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Quote:
Originally Posted by jcx View Post
depends on how you value your time - a new or used Audio Precision unit will likely do more, better than you could put together, program, debug, calibrate in years of full time of labor
Ah yes, but where's the DIY in that?

Quote:
they really aren't charging too much for their decades of experience in design and in the debugging, verification, robustness that comes from supporting units in customers hands over that time
You're probably right. Unfortunately though, second-hand Audio Precisions are a bit light on the ground around here. I live in a small coastal village in the former British penal colony known as New South Wales. The nearest one on Ebay at the moment is in Korea!

Terry
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Old 29th May 2012, 12:30 AM   #6
Pano is offline Pano  United States
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Quote:
Originally Posted by Terry McGee View Post
Problem is, what am I to do with all this grist?
Make flour, bake bread!
There are a number of folks on here who have made front ends for soundcard measurements, including Pete. Maybe we can get them to chime in?
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Old 29th May 2012, 01:06 PM   #7
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Good idea to look around and see what others have done. Here's a few so far:

Millet
Marsden

xoscope
Nuova Elettronica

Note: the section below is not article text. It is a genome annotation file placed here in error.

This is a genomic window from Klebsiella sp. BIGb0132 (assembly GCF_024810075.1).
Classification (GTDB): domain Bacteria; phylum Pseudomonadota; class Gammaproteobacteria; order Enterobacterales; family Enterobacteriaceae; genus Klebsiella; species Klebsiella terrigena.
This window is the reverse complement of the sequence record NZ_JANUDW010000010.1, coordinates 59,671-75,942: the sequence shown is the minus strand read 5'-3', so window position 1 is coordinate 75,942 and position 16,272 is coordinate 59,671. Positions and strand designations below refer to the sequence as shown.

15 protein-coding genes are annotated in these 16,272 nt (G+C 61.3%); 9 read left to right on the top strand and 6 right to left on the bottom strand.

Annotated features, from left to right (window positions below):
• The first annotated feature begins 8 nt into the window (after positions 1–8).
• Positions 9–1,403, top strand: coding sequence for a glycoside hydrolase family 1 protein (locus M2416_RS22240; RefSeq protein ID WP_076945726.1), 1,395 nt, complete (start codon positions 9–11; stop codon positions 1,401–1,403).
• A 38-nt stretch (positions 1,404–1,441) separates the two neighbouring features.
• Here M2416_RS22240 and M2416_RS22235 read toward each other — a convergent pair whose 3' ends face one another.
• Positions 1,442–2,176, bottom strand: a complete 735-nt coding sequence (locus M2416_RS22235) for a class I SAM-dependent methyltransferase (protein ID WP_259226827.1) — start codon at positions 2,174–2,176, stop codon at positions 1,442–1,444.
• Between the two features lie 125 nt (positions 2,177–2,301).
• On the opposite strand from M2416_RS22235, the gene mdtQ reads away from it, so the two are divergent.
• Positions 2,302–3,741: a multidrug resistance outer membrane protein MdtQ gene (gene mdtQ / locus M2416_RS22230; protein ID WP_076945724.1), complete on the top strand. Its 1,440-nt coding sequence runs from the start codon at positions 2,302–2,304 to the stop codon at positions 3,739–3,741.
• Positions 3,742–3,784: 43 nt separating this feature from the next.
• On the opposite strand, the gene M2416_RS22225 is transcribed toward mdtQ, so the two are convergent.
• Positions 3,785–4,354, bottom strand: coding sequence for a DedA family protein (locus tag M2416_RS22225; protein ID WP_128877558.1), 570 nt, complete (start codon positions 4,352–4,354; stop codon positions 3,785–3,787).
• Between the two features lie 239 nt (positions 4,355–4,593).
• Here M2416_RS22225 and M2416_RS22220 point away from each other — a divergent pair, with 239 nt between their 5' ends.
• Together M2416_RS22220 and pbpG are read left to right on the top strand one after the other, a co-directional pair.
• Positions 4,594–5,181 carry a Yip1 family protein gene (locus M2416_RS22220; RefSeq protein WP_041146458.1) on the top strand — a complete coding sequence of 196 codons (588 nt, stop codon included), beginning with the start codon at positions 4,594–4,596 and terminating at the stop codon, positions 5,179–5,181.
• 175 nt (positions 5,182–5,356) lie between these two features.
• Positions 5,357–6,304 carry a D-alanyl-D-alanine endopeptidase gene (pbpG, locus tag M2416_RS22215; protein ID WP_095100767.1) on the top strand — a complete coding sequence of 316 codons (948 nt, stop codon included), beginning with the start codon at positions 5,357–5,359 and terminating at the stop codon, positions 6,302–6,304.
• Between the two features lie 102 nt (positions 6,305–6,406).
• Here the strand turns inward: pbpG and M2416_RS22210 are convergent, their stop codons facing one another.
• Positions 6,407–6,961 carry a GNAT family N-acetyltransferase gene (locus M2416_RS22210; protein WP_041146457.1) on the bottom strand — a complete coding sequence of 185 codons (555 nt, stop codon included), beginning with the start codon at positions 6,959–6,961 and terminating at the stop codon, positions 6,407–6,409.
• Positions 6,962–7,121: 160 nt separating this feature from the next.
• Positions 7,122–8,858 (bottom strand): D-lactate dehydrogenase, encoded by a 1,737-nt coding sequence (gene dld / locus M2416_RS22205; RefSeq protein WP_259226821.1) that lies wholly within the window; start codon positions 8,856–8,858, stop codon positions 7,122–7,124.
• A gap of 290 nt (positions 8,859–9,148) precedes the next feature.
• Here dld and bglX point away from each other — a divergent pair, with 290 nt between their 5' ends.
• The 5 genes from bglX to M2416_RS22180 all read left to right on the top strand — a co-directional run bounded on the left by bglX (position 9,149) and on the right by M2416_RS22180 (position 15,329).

dpscope
(interesting - seems to be DC coupled and wide bandwidth)

Opencircuits

We can build on that list....

Terry

Last edited by Terry McGee; 29th May 2012 at 01:17 PM.
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Old 30th May 2012, 01:20 AM   #8
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This is interesting too:

Turn PC Sound Card into a High Speed Sampling Oscilloscope

There are sure enough brains out there wrestling around this topic!

Terry
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Old 30th May 2012, 04:30 AM   #9
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And another:

miniscope

Terry
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Old 11th June 2012, 11:26 AM   #10
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Well, I've stopped wondering, and started doing! I've built a test mock-up of the switching aspects of the proposed control unit, in a plastic jiffy box. That will enable me to test the idea before proceeding. Here's a copy of the front panel layout. The words around the edges are labels for connectors on the sides. The blue circles are where the knobs go. Left channel at top, right below them. The left-most knobs determine what source is sent to the Device under Test. The middle knobs determine what is sent to the various items of measurement equipment. The right hand knob determines what you hear on the test-bench monitor speakers. The two switches allow you to monitor the signal from the DUT or the analysis output of the N&D set.

Click the image to open in full size.

So far, it seems promising. I'll run with it for a while and if it seems to do the job, build the real thing.

Terry